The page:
Phone-Phobia: Why the Next Generation Won’t Pick-Up

Phone-Phobia: we are talking about actual ‘talking’, not texting, gaming, iming or twittering.

305519653_0e017825e8_mHave you ever tried to get a teen on the phone? It is impossible.  They will text you right back or email you, but they won’t pick up.  I know, because I am the same way.  I will do anything to get out of a phone call, I will write you an ebook, before having a chit chat.  This is not good, I know, sometimes the personal connection is important, maybe even crucial to forming partnerships.  Yet, I cannot stop the feeling of dread, anxiety, even paranoia when I hear my phone ring.

Here are some facts and ways to approach a phone-loather, whether it is your kid, best friend or you.

1) Warn, warn, warn

I try to warn people about my phobia of long drawn-out conversations.  If you are a phone-hater, you have to warn those calling or wanting to reach you in multiple ways.  I try the following:

“Would love to chit chat, but I am terrible on the phone, can we try to work through it via email?”

or

“Sure, we can talk, but just a little warning, I am a writer at heart, and am not very good on the phone.”

On my message:


“I am really bad at checking messages, so only leave one if you are patient and really have to, otherwise I will probably respond within 20 minutes if you email me, my email address is ______.”

2) It is Not Personal

I really do not mean to be rude, although I know it can be.  Neither do my teen clients and interns who also hate the phone mean to offend.  It has nothing to do with you, we are not avoiding you or avoiding working with you, we just do not have the skills to enjoy and utilize the phone.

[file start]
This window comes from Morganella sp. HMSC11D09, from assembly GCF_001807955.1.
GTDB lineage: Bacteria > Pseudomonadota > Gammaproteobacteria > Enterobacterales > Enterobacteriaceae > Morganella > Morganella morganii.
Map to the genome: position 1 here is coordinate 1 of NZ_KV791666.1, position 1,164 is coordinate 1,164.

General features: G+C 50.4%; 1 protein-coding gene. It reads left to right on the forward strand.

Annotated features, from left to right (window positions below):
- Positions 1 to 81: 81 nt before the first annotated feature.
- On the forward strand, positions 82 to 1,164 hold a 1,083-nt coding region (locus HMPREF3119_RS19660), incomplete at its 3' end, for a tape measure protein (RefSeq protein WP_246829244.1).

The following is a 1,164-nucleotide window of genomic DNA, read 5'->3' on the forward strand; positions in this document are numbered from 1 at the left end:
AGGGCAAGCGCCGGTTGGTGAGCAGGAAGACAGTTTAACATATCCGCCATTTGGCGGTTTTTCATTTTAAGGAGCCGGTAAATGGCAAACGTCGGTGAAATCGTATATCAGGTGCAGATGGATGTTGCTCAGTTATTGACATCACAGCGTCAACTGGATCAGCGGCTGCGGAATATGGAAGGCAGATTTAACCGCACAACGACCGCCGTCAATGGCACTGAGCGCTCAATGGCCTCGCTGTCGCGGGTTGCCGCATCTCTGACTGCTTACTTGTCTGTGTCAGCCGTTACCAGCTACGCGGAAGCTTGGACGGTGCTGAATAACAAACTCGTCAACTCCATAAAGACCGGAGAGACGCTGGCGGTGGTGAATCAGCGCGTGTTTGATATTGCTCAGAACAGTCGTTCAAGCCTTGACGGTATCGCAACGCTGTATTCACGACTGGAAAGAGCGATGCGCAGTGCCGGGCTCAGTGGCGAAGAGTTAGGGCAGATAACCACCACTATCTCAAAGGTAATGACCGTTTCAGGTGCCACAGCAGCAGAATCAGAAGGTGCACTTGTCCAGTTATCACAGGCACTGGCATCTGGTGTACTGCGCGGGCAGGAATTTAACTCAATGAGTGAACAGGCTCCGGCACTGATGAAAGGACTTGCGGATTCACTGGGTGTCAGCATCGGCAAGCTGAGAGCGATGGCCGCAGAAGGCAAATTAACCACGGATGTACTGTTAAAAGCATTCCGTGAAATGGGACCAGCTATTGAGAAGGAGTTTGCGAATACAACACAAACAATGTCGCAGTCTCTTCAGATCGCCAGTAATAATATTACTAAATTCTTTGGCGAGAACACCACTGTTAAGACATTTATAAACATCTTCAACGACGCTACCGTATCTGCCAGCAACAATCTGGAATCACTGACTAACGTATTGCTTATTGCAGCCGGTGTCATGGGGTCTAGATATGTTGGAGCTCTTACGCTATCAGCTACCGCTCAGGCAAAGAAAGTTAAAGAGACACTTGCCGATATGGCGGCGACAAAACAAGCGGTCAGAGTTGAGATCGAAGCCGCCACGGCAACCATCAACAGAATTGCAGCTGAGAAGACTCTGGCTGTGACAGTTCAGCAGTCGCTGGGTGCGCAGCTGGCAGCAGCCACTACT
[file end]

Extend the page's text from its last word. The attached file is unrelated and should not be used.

3) There is a Difference

…between not liking the phone and not being good at it.  If you have ever called someone’s house and their teen picks up, it often goes something like this:

“Huullo”
“Hi, is Nancy there please?”
“Ya.”
“Can I speak with her?”
“Uhh. Who are you?”
“Hi, is this Billy? This Sarah, Kat’s mom from across the street?”
“Ya.”
“How are you?”
“Fine.”
“Great, I was calling your mom about the meeting tomorrow.”
“Uh huh”
“So, maybe I can talk to her?”
“She’s not here.”
“Oh, OK, of course, do you know when she will be back?”
“Nope.”
“Uh huh, can I leave a message for her?”
“Um, there is not paper here.”
“Ok, why don’t I just call back and leave a message?”
“Uh huh”
“Ok, thanks Billy.”
“Uh huh.”
“Bye”

I actually teach many of the teens I work with how to be polite on the phone.  It is a skill and many teens, because they are constantly online, do not have much practice.

4) Fear of Inefficiency

This is the main reason I do not like the phone.  I totally understand the need to network and talk and just schmooze.  But, somehow the phone feels rampantly inefficient.  I live my life making things the most efficient I possibly can.  I used to study in the shower by putting my flashcards in Ziplocs. Multitasking is a state of being for myself and most members of my generation (not saying this is a good thing), but it can shed some insight into why we so avoid the phone.  There is a fine balance between using the phone to get to know another person, and using it to spitball the same ideas back and forth.

5) Agenda